In this episode of Lawfare's Arbiters of Truth series, Alina Polyakova and Quinta Jurecic spoke with Peter Pomerantsev, a research fellow at the SNF Agora Institute at Johns Hopkins University and the author of "This is Not Propaganda: Adventures in the War Against Reality." The book explores how the nature of propaganda has shifted as authoritarian governments move from silencing dissent to drowning dissent out with squalls of disinformation.
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For this special edition of the Cyberlaw Podcast, we’ve convened a panel of experts on intelligence and surveillance legal matters. We take a look at the Department of Justice Inspector General’s report on the FBI’s use of FISA applications – and the many errors in those applications.
The House impeaches President Trump. What will a Senate trial look like? Former U.S. officials helped the United Arab Emirates build a domestic surveillance system. And a federal judge rebukes the FBI for its surveillance of a Trump campaign adviser.
You probably know Peter Bergen from his work at CNN, his books on terrorism and national security, or perhaps his role as vice president at New America. Now, he's turned his reporting and analysis to President Trump, to President Trump's advisors, and to the impact of those relationships on U.S. national security. David Priess sat down with Peter to talk about his new book: "Trump and His Generals," the president's confusing mix of attraction to senior military leaders and disdain for their advice, and what it all means for foreign policy in Washington.
This week Maury Shenk guest hosts the podcast.
Recently, former CIA officer Jerry Lee was sentenced to 19 years in prison for conspiring to share classified information with the Chinese government. During the time in which Lee was in touch with Chinese intelligence agents, dozens of CIA sources in China were arrested or killed—a catastrophe for CIA operations in the country. What's the connection between this disaster and the Lee case? And what do both mean for Chinese counterintelligence work overall?
The original Rum Bunch is back and talking about protests in Hong Kong and oppression in Xinjiang. In this China-focused episode, our band of former Hill staffers discuss what makes these two very important challenges to American values distinct, why the president and Congress treat them very differently, and how the U.S. Republican and Democratic parties see the democracy protests in Hong Kong and China's repression of its own people in Xinjiang Province in basically the same way.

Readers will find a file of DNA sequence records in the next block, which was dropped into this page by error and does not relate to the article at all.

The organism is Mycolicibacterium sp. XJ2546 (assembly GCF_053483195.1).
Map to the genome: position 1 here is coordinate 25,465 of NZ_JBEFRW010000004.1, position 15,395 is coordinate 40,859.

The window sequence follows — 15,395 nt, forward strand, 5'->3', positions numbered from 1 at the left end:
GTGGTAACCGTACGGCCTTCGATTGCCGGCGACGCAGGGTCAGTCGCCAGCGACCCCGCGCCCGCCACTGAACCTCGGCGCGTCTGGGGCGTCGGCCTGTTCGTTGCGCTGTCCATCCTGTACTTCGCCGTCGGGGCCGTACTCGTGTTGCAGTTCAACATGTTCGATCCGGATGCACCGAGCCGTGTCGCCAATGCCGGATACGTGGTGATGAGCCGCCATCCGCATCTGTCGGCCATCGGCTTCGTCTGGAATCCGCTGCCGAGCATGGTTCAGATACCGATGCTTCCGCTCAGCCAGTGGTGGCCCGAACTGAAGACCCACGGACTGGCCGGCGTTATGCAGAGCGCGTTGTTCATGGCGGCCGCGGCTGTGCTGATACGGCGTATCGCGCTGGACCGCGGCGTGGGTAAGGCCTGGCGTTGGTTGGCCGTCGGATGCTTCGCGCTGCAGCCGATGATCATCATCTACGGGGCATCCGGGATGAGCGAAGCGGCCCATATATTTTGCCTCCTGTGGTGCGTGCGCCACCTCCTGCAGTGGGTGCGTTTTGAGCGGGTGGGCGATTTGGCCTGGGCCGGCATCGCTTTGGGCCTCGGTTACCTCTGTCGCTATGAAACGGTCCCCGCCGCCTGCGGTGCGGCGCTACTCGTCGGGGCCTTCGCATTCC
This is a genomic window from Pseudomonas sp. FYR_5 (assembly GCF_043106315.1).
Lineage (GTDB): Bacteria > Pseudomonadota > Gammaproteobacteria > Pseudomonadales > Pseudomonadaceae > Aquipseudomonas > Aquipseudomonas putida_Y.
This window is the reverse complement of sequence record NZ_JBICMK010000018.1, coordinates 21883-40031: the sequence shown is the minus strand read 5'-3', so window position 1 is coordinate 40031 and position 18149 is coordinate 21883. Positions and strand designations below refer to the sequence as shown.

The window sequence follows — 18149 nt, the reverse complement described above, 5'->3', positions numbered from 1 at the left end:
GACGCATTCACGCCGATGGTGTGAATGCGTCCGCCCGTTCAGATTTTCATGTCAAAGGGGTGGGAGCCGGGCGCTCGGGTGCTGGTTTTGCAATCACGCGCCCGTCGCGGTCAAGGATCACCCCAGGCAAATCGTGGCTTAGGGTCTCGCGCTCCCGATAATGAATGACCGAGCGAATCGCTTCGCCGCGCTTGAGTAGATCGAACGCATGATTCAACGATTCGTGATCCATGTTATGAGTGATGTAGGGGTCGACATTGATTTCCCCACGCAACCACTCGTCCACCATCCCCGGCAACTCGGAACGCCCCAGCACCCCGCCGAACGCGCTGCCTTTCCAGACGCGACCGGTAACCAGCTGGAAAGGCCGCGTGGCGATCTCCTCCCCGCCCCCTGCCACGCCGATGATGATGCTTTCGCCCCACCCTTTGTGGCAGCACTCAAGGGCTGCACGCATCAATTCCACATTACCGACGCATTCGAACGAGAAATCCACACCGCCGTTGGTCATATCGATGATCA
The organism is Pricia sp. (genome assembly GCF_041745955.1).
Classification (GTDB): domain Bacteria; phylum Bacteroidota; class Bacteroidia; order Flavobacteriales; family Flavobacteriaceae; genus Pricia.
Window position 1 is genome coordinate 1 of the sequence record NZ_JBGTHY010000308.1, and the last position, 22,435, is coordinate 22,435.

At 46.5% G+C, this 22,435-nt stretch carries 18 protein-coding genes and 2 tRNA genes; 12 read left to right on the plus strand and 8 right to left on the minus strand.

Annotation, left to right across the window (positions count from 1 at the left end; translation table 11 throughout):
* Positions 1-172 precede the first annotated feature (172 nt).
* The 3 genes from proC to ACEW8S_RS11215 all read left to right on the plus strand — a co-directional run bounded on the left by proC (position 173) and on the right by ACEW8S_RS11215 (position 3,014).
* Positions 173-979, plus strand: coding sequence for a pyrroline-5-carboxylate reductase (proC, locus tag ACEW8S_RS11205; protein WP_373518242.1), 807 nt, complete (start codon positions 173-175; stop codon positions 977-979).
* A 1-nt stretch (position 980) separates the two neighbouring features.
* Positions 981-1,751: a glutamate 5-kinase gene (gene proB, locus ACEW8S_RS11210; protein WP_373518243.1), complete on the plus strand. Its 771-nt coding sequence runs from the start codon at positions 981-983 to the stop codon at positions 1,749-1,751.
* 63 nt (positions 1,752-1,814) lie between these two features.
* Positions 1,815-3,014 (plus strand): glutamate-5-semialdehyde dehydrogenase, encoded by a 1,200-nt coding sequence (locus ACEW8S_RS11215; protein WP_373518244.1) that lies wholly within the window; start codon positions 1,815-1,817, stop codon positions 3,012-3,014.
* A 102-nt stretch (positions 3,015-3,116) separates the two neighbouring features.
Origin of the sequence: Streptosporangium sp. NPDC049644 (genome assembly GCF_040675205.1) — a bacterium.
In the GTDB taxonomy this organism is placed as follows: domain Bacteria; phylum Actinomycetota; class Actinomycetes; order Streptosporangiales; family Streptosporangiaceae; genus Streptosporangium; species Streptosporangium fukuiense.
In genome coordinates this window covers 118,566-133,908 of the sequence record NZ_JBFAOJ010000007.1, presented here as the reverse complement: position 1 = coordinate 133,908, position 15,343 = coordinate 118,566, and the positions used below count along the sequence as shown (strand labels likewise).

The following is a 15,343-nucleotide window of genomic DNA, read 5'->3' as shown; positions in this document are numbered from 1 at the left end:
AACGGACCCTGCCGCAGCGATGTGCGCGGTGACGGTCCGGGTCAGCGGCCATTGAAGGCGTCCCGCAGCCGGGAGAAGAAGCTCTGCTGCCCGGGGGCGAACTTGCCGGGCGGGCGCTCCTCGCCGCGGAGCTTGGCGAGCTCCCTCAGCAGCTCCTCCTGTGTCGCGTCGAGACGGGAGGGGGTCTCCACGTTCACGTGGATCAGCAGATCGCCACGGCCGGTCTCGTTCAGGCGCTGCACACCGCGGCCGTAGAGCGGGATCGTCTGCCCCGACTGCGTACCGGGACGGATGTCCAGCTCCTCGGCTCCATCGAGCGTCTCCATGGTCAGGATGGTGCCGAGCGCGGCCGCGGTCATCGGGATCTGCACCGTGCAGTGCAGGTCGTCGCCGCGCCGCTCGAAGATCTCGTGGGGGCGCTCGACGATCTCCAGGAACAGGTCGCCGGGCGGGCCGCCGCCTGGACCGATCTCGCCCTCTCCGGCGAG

In this episode from Lawfare's Arbiters of Truth series on disinformation in the run-up to the 2020 election, Quinta Jurecic, Evelyn Douek, and Alina Polyakova spoke with Tiffany Li, a visiting professor at Boston University and a fellow at the Information Society Project at Yale Law School. Tiffany writes on all the issues discussed on this podcast—disinformation, misinformation, and platform governance—but with an additional twist. She’s also a privacy scholar.
The Justice Department Inspector General delivers a detailed report on the origins of the Trump-Russia probe. House lawmakers unveil articles of impeachment against Trump. And The Washington Post reveals that senior officials knew the U.S. wasn’t making progress in Afghanistan, contrary to their public claims.
We have articles of impeachment. We have a very long inspector general report on the FBI's Crossfire Hurricane investigation. And we have a Lawfare Podcast that you won't want to miss.
Benjamin Wittes spoke with Margaret Taylor, Quinta Jurecic, Jack Goldsmith, and David Kris about the new articles of impeachment unveiled today and the inspector general's investigation. They talk about where the report vindicates the FBI, where it severely criticizes the FBI, and those very peculiar statements from the attorney general and John Durham, the U.S. attorney from Connecticut.